2009 Global Corruption Report: Corruption and the Private Sector

gcr wordle 1When asked what she wanted to be when she grew up, a 6-year old girl said she wanted to be a corrupt official, because they have so many things. After recovering from the shock of the little girl’s answer, the next question that arises is: how is it that these officials can accumulate so many things?

One of the reasons is that public officials are often in a key position to make decisions on contracts, licenses or other services that businesses need to operate. TI’s 2008 Bribe Payers Surveysurveyed business executives in 26 countries, and almost 20% claimed they were requested to pay a bribe. In developing and transition countries alone, politicians and officials are estimated to have received bribes of up to US$ 40 billion annually.

Today, Transparency International published its 2009 Global Corruption Report: Corruption and the Private Sector (GCR) , which takes an in-depth look at the scale and challenges of corruption in the private sector. One thing is for certain, urgent action must be taken.

Too many business executives and managers still engage into bribery and other forms of corrupt activities. The GCR reports that almost 1 in 5 managers claimed to have lost business due to a competitor paying bribes. This is not only bad for business itself, but also for society at large. The report shows that corrupt businesses cost billions, while undermining the stability of the economy, fair markets and effective development. One concrete example: Research in the report shows that consumers around the world were overcharged approximately US $300 billion through almost 300 private international cartels discovered from 1990 to 2005. Think about what US$ 140 for every child in the world could do.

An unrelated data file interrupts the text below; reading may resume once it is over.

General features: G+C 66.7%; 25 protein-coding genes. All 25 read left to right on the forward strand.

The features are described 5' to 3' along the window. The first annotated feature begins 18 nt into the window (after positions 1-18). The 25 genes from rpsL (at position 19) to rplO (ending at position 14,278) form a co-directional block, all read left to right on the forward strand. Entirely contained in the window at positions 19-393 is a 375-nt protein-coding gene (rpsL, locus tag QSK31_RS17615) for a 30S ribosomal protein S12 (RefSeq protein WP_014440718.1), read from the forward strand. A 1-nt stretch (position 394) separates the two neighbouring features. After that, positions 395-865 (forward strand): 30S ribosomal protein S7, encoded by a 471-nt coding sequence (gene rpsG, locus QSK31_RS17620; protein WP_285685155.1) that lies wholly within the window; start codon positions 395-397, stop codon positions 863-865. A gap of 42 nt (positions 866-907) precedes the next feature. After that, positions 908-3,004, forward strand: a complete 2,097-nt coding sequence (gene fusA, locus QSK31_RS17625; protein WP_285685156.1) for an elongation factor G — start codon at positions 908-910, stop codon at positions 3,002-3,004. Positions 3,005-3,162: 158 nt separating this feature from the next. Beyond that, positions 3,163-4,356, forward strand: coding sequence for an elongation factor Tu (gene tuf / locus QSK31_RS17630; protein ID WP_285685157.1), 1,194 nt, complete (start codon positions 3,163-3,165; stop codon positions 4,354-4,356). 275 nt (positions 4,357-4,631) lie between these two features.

When companies engage in corruption, consequences for the people can be devastating: water shortages, exploitative work conditions, unsafe medicines and poorly or illegally constructed buildings that collapse can harm peoples lives. Not everyone is as lucky as these kids of a school in Indonesia that collapsed only three months after being built.

These are the facts that keep being swept under the rug when discussing the effects of corruption too narrowly, or omitting the long-term consequences on people and society at large.


What do you think?

What are the most prominent issues of corporate corruption? Where do we still have to act in order to ensure fair business for all participants?

To prevent the proliferation of more corrupt businessmen, what is still missing in companies’ compliance programmes?

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Georg Neumann

About Georg Neumann

Georg Neumann is Internal Communications Coordinator at Transparency International.

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13 Responses to 2009 Global Corruption Report: Corruption and the Private Sector

  1. chndra mahesh varma 1 October 2009 at 11:47 am #